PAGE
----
Wild Cards: Deuces Down, edited by George R.R. Martin (iBooks, 2005)

After a significant hiatus, the popular Wild Cards series of shared-world anthologies and novels returns, with an all-new collection of tales drawn from the sixty-year history of a world gone mad. In 1946, an alien virus is released over New York City, killing the vast majority of those it infects, and transforming the rest either into hideously deformed beings (Jokers), or super powered people (Aces). However, a third category has long fallen between the cracks: those whose deformities or powers are so mild as to make them near-inconsequential, people known as Deuces. For the first time, they’re getting the spotlight, as some of the authors best associated with the Wild Cards series reveal the cards up their sleeves.
Michael Cassutt tells the untold story of the first men on the mood, John J. Miller looks at a World Series that never was, Walton Simons looks at the great New York blackout of 1977, Melinda M. Snodgrass approaches the subject of a centaur in Hollywood, Daniel Abraham addresses the matter of faith in a world gone insane, Steven Leigh takes us to Ireland for a look at a modern-day leper colony, and Kevin Andrew Murphy asks what happens what you lose the one thing your powers depend upon.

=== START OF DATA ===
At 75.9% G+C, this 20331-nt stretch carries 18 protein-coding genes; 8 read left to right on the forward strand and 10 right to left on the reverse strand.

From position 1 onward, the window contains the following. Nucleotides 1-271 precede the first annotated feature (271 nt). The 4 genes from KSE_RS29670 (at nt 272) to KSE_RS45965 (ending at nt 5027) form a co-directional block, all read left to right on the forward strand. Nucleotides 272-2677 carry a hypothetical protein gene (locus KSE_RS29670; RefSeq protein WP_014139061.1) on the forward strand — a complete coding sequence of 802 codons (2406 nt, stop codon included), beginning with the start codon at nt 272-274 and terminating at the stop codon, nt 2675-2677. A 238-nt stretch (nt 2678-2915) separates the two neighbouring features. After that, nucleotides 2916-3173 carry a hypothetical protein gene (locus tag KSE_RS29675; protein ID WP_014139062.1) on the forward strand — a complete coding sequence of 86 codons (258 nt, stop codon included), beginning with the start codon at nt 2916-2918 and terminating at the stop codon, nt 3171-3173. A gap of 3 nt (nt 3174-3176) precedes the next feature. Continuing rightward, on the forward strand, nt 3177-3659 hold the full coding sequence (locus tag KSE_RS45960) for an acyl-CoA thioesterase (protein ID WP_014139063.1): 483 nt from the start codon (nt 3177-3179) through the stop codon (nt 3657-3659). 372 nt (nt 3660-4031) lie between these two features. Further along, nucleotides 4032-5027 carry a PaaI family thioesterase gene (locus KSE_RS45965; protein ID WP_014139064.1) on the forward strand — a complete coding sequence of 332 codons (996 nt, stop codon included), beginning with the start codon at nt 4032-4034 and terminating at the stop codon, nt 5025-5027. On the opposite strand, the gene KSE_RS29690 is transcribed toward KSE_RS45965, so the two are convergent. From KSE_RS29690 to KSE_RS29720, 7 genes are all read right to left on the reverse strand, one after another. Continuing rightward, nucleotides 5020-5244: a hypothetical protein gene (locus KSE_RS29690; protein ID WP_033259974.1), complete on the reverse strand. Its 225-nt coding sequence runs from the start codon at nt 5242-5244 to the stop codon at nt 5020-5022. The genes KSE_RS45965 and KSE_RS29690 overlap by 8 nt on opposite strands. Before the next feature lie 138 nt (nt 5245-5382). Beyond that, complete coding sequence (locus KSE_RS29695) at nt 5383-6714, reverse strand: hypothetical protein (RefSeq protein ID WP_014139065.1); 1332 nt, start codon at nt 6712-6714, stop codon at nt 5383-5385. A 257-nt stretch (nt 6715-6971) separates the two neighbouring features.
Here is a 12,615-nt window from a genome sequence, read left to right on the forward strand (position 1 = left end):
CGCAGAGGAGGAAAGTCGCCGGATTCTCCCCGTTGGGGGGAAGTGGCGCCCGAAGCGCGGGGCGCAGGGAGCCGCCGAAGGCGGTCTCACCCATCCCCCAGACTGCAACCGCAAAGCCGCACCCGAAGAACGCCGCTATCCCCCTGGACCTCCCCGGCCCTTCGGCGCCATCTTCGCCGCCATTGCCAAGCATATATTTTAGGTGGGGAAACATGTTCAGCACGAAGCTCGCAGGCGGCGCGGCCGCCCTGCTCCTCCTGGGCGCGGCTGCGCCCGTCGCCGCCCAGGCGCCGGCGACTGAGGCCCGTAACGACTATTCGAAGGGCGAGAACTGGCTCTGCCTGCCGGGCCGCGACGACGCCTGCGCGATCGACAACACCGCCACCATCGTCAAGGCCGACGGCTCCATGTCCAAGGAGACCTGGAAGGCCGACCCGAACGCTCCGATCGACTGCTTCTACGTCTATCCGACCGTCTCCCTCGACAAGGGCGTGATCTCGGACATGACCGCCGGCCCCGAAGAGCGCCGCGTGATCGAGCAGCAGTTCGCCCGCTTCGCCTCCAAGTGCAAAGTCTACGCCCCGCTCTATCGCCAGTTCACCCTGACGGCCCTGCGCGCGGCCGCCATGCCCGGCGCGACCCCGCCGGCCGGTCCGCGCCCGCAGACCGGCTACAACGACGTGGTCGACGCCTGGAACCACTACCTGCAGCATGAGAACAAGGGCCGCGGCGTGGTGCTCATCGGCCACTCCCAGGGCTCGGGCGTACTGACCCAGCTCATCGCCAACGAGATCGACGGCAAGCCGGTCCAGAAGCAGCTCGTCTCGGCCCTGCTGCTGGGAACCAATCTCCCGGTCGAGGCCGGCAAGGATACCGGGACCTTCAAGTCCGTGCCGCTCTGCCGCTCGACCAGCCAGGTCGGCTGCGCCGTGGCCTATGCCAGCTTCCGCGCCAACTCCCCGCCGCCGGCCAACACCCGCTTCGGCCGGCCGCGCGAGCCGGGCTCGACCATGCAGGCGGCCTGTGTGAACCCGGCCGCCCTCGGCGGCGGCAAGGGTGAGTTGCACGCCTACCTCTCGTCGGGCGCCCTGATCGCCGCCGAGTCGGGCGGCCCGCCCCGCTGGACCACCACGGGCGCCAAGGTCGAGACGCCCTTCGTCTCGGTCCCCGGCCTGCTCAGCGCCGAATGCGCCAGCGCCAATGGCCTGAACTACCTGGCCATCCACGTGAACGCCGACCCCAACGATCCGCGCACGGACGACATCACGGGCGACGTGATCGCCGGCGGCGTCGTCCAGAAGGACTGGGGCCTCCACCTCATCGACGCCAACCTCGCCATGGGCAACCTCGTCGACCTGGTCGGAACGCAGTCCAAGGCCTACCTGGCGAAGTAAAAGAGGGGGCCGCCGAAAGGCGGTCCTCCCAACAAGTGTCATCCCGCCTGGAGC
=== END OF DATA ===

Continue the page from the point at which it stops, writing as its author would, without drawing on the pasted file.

For those who were already fans of the Wild Cards series, this will be a welcome treat, delivering the same complex stories as before (with a more upbeat tone to them!). For newcomers, this is the perfect jumping-on point, as it’s kept relatively free from past continuity, and explains the premise succinctly enough.

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